I learned through a post at The Cultural Hall about a group of individuals who have organized a response to the June 29th letter from the First Presidency of The Church of Jesus Christ of Latter-day Saints to congregations in California urging members of The Church to “do all you can to support the proposed constitutional amendment by donating of your means and time to assure that marriage in California is legally defined as being between a man and a woman.” The website/blog Sign for Something urges individuals to write letters addressed to the First Presidency of the LDS church expressing their opposition to the June 29th letter.

When I first visited the site, I was able to identify with the following excerpt from their “Statement of Purpose:

We are dismayed at the dilemma of choosing between the voice of our conscience and the advice of our church’s leadership on this issue. For each of us this conflict works out in a different manner. Many of us feel there is enough freedom in our church that we may speak our convictions on this matter boldly. Others among us choose a path of anonymity, carrying our convictions about this quietly and expressing them to few. Others of us, feeling that we cannot speak freely on this and maintain our status as church members, have chosen to resign. We welcome all voices, no matter which path they choose.

I thought those words accurately portrayed the difficult nature of the situation facing faithful LDS members who are uncomfortable with the First Presidency’s letter. I briefly considered writing a letter, but decided against it – partly because I don’t live in California and the letter wasn’t addressed to me anyway, but mostly because I could not identify with many of the other letters that had been written. Many of the letters were angry and filled with just as much hate as they were accusing the First Presidency of harboring and I do not wish to be counted among them. Some were angry at the institutional Church, some at the First Presidency, some at all members of the church. And I began to understand that this issue doesn’t make me angry at all – it makes me sad.

I am sad that I am not fully in agreement with my chosen faith organization; sad that there is yet another policy from LDS church leaders that I will quietly disregard; sad that there are members of my chosen faith who struggle with their sexual orientation and I do nothing to assist them; sad that I have said and done things in the past that would have been so hurtful to any homosexuals close enough to hear or see; sad that one of my friends from high school who is now open about his homosexuality doesn’t know that I still value his friendship regardless of the gender of his partner; sad that I haven’t spoken to this friend in years. But mostly, I am sad that this letter will inevitably cause so much pain for the homosexuals among us who are already struggling to find a place in the church. I am sad to realize that as hard as this dilemma between following my conscience and dedication to my chosen faith is for me – it is nowhere near as difficult as the dilemma faced by those who are homosexual and want to remain in the Church.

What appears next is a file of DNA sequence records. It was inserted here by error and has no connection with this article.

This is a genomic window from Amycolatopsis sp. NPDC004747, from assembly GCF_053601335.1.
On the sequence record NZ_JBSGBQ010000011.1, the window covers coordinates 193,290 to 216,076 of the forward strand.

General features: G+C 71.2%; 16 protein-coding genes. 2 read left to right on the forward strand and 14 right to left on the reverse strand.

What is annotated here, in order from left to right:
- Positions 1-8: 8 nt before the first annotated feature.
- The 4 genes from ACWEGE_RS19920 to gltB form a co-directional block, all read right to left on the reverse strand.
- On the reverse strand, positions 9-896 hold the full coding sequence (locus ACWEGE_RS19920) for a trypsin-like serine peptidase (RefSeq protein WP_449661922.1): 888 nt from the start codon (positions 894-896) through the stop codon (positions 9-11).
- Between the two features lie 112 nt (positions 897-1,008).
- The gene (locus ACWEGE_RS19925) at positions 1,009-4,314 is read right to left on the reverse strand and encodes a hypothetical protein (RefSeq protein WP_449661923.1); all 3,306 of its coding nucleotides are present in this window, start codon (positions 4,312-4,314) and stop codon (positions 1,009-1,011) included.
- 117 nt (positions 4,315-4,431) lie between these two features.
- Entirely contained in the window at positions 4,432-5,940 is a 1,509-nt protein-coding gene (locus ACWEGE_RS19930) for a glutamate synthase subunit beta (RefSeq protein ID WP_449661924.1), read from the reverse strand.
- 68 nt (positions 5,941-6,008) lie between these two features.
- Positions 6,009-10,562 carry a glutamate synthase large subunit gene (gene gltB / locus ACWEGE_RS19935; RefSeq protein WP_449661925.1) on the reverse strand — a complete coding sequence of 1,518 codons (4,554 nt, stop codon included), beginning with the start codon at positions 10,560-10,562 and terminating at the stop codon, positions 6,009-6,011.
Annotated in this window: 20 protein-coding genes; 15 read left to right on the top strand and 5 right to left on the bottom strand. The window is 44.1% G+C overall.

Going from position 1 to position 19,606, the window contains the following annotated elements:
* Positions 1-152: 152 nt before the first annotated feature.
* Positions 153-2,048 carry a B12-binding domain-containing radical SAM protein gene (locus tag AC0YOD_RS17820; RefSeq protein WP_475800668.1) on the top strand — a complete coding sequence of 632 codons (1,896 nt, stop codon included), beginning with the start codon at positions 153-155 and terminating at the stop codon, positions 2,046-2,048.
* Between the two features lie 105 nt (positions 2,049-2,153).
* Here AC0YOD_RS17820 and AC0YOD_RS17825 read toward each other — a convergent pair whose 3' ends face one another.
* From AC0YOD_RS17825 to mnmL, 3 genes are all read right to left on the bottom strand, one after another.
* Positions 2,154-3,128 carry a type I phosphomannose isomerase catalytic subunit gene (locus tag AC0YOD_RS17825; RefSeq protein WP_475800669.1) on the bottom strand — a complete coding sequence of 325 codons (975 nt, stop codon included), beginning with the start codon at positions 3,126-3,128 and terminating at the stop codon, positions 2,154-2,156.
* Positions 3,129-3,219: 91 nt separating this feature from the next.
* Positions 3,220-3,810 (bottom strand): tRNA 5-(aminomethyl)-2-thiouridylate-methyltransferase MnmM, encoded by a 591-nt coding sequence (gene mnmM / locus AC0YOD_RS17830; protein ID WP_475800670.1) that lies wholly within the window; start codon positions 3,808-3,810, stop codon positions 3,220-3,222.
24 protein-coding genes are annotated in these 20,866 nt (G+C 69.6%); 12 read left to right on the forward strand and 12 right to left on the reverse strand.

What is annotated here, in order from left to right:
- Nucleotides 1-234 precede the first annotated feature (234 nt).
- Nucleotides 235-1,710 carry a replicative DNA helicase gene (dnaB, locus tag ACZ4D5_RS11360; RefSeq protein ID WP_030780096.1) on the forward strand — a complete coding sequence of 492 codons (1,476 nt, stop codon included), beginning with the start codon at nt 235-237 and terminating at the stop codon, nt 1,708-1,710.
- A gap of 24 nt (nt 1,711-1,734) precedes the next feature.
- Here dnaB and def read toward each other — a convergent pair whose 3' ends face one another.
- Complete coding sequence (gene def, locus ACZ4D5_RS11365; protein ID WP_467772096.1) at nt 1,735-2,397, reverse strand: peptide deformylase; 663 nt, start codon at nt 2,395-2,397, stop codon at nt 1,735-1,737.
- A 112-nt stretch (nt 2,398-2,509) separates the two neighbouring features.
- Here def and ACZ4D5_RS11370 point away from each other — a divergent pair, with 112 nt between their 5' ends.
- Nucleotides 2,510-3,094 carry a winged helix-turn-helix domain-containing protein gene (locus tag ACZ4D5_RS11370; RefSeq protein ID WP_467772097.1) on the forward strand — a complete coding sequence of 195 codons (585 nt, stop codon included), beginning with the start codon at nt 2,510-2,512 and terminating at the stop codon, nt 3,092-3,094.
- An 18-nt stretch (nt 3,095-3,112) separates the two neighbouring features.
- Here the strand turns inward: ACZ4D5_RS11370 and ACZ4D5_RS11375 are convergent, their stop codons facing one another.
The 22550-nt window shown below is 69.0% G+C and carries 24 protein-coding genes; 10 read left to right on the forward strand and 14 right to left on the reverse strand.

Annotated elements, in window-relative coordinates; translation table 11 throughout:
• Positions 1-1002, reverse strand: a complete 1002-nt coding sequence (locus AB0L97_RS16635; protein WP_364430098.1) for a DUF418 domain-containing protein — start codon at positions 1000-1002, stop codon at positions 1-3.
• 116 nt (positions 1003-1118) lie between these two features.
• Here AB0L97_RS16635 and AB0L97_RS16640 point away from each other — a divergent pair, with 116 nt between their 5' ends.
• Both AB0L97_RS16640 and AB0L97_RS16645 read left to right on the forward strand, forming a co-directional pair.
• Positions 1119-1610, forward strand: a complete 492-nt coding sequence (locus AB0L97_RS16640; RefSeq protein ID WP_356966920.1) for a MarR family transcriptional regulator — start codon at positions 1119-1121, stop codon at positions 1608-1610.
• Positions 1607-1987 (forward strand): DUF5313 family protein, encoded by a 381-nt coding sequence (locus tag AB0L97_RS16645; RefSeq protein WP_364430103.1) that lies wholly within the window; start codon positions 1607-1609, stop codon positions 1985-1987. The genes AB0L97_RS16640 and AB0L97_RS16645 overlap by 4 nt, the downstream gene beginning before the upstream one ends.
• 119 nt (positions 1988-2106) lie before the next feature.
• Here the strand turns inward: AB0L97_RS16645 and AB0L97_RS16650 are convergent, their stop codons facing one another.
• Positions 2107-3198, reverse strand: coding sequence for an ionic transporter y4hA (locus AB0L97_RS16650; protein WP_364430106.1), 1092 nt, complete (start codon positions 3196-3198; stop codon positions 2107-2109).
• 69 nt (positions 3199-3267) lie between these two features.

And I feel so powerless to ease their pain.

7 comments to Acceptance

  • Nice post. I'm not sure that I have any advice to give, but I do have a few thoughts.

    First, I am not sure whether or not I agree with the Sign for Something individuals, but I think its kind of cool that these people are willing to put themselves out there and share their views on this issue. I wonder how many are going to actually send their letters to someone and how many are going to simply post their thoughts on the website. I don't know that they will have any effect on this particular issue, but perhaps the next time a similar situation arrises, church leadership will see other points of view when deciding how to respond.

    I think its cool that you allow yourself to have these conflicting feelings because its a difficult thing to do.

    Its difficult to know the best way to respond when the First Presidency asks you to do something that you think is wrong. At what point are you following your own consience and at what point are you failing to support and sustain the men we claim are prophets? I don't know the answer, but I think there is something good about the struggle to decide. I believe inspiration comes when you allow yourself to ponder and meditate on these difficult issues and that when the church membership and leadership is willing to go through this stuggle more revelation will be given that will teach us more about God's plan.

    It is sad to know that people feel hurt and unaccepted. I like the quote "Be kind, for everyone you meet is fighting a hard battle." I think its usally attributed to Pluto, but I'm not sure. Anyway, sometimes as hard as it is, I think maybe thats all we can do.